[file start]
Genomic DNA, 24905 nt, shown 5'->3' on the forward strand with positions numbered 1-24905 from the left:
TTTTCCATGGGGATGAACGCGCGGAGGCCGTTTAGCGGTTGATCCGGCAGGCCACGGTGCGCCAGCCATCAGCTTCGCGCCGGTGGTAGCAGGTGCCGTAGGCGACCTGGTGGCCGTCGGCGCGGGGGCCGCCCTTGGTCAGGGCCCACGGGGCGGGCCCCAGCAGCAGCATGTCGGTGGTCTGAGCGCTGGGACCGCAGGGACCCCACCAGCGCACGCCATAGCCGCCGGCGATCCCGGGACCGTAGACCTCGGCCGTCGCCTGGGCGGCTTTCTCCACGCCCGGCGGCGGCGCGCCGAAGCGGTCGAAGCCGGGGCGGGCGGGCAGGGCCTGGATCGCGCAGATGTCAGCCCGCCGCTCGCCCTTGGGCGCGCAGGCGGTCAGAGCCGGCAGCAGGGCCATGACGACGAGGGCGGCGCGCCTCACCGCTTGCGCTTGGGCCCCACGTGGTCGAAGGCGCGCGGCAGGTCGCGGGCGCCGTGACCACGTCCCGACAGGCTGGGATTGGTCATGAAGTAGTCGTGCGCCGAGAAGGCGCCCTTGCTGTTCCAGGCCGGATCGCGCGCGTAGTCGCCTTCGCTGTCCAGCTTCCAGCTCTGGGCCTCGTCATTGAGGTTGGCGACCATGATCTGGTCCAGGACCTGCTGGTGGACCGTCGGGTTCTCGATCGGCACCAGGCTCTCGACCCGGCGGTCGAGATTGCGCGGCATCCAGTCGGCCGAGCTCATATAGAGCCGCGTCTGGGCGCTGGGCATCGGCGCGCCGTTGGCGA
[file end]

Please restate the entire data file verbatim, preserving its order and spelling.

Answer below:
Genomic DNA, 24905 nt, shown 5'->3' on the forward strand with positions numbered 1-24905 from the left:
TTTTCCATGGGGATGAACGCGCGGAGGCCGTTTAGCGGTTGATCCGGCAGGCCACGGTGCGCCAGCCATCAGCTTCGCGCCGGTGGTAGCAGGTGCCGTAGGCGACCTGGTGGCCGTCGGCGCGGGGGCCGCCCTTGGTCAGGGCCCACGGGGCGGGCCCCAGCAGCAGCATGTCGGTGGTCTGAGCGCTGGGACCGCAGGGACCCCACCAGCGCACGCCATAGCCGCCGGCGATCCCGGGACCGTAGACCTCGGCCGTCGCCTGGGCGGCTTTCTCCACGCCCGGCGGCGGCGCGCCGAAGCGGTCGAAGCCGGGGCGGGCGGGCAGGGCCTGGATCGCGCAGATGTCAGCCCGCCGCTCGCCCTTGGGCGCGCAGGCGGTCAGAGCCGGCAGCAGGGCCATGACGACGAGGGCGGCGCGCCTCACCGCTTGCGCTTGGGCCCCACGTGGTCGAAGGCGCGCGGCAGGTCGCGGGCGCCGTGACCACGTCCCGACAGGCTGGGATTGGTCATGAAGTAGTCGTGCGCCGAGAAGGCGCCCTTGCTGTTCCAGGCCGGATCGCGCGCGTAGTCGCCTTCGCTGTCCAGCTTCCAGCTCTGGGCCTCGTCATTGAGGTTGGCGACCATGATCTGGTCCAGGACCTGCTGGTGGACCGTCGGGTTCTCGATCGGCACCAGGCTCTCGACCCGGCGGTCGAGATTGCGCGGCATCCAGTCGGCCGAGCTCATATAGAGCCGCGTCTGGGCGCTGGGCATCGGCGCGCCGTTGGCGA